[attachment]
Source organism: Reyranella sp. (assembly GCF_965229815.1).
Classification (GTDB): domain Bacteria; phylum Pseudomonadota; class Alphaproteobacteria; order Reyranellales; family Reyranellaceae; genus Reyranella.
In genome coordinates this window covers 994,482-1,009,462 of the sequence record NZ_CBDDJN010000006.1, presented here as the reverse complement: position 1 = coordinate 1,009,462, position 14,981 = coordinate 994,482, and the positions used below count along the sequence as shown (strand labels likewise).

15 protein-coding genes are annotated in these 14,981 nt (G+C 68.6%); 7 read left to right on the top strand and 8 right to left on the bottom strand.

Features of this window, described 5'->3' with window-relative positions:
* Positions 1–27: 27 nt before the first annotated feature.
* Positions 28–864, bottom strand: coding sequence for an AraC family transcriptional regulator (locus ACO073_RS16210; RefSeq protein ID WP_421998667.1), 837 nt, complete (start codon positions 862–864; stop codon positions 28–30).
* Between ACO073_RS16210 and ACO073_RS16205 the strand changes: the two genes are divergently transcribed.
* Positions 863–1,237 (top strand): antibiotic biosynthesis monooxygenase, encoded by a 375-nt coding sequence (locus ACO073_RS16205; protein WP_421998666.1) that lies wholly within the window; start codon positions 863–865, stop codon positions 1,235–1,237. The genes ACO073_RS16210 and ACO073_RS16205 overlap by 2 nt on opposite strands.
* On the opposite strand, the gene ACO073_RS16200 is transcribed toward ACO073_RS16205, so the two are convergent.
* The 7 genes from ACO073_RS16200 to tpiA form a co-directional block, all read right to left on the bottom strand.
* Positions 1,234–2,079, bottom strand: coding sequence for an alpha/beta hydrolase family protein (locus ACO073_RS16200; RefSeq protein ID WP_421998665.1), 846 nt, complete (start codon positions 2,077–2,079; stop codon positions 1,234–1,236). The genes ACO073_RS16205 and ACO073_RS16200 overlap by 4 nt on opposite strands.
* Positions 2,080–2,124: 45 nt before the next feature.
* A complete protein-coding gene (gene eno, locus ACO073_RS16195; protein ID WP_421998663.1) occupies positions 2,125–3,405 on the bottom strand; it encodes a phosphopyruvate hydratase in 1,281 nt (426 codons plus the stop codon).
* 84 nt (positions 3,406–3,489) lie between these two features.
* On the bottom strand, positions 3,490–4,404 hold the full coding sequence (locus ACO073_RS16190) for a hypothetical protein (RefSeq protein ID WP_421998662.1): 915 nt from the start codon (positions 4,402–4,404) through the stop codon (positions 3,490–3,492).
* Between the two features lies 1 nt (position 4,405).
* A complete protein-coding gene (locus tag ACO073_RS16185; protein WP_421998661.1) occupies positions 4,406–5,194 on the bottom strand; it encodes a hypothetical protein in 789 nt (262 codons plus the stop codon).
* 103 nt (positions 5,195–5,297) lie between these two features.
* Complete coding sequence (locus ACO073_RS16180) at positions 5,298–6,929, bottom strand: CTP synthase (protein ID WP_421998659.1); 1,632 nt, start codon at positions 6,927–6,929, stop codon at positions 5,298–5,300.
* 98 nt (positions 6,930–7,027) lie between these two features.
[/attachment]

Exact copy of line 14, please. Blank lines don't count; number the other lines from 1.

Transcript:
* A complete protein-coding gene (gene eno, locus ACO073_RS16195; protein ID WP_421998663.1) occupies positions 2,125–3,405 on the bottom strand; it encodes a phosphopyruvate hydratase in 1,281 nt (426 codons plus the stop codon).